Agree - too many "Nanny" functions in this car. I guess the price we pay for modern technology.

The incessant BONG BONG BONG BONG every time I open the driver door is #1 on my KILL list.

I will eventually find the wire going to the door speaker and install a ON/OFF rocker switch.
I also place the incessant BONG BONG BONG BONG every time I open the driver door as the Top of my kill List !
Returning sweaty from frequent hikes, I have in previous cars been able to sit with the door open , Listening to the radio while I change shoes and shirt. Not with my 2019 Bolt ! I love this car , Love it. But boy how this boinging drills my brain. If anyone knows of a solution, I'll buy em a Beer . How does the Bolt "know" that the door is open ,can it be spoofed with a Magnet or a little electromagnetic pulse ?
 

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Two things are relevant here. First, I didn't say I heard it clack through a hundred teeth. Instead, what I heard/felt was a "buzzing" sound that may very well be the emergency braking system but there were also 10 or so bigger "bumps" that could have been the pawl ratcheting. In addition, the Bolt's final drive ratio is 7.05:1 meaning that the motor turns about 7 times for every rotation of the drive wheels. Since the parking gear is in the transmission, if that parking gear is on the motor side of the gearing, it skips the equivalent of 7x as many "teeth" for one full wheel rotation as are physically present on the parking gear. The Weber Auto motor deep dive video shows that the parking gear has 12 teeth around it's circumference. With the 7:1 final drive ratio, it'd skip 84 times over one full rotation of the front wheels. The circumference of the tires are 80 inches so that's close to 1 click per inch of forward travel.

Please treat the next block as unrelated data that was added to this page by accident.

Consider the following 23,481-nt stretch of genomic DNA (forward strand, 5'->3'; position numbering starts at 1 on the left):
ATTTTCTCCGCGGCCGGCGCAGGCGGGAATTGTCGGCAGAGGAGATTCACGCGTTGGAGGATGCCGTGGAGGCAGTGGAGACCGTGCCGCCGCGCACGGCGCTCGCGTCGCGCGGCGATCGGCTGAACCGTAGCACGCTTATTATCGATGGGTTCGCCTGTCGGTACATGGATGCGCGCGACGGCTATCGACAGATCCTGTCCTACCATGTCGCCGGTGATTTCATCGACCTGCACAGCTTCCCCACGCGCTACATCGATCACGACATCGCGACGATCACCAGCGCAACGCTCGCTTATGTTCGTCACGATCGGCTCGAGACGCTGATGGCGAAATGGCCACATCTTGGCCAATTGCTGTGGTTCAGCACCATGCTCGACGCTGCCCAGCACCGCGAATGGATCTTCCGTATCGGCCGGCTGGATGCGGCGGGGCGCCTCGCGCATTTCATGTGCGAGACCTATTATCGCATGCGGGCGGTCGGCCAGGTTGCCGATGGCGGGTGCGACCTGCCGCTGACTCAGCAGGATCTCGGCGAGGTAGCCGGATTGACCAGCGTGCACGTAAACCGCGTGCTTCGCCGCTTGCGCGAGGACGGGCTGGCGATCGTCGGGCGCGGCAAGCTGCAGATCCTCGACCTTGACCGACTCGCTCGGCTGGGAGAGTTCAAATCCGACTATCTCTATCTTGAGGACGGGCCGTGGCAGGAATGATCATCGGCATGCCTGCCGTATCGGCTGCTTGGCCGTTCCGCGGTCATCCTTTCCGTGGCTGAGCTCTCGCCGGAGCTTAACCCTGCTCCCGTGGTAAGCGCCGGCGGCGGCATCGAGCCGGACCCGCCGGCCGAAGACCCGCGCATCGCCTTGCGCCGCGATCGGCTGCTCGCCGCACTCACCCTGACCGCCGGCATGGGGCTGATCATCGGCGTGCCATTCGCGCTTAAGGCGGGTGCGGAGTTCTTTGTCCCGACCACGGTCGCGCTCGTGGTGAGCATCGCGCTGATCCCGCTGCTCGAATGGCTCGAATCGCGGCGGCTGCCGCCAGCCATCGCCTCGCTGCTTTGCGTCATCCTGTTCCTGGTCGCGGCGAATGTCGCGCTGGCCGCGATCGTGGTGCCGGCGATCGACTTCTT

What I said is still true: if the car is actually put into park even a few inches before it comes to a complete stop, it's going to ratchet the parking pawl. Now, you're saying that can't happen and that the car can't be put into park while still moving... but... if I go by the "P" indicator on the shifter, it did happen! That "P" light came on at least 6 inches prior to the car being at a full stop, and I'm being very conservative as I think it was closer to 8-10 inches. I'm willing to accept that maybe the light comes on prior to the transmission actually BEING in park, and maybe everything you said is true. But it's a little disconcerting to see the shifter indicate "P" while the car is still moving and remain in park for the last 6-12 inches of travel.

Mike
The parking pawl engages on the intermediate shaft in the transmission so it doesn't go through the whole 7.05:1 gearing, more like 2.65:1.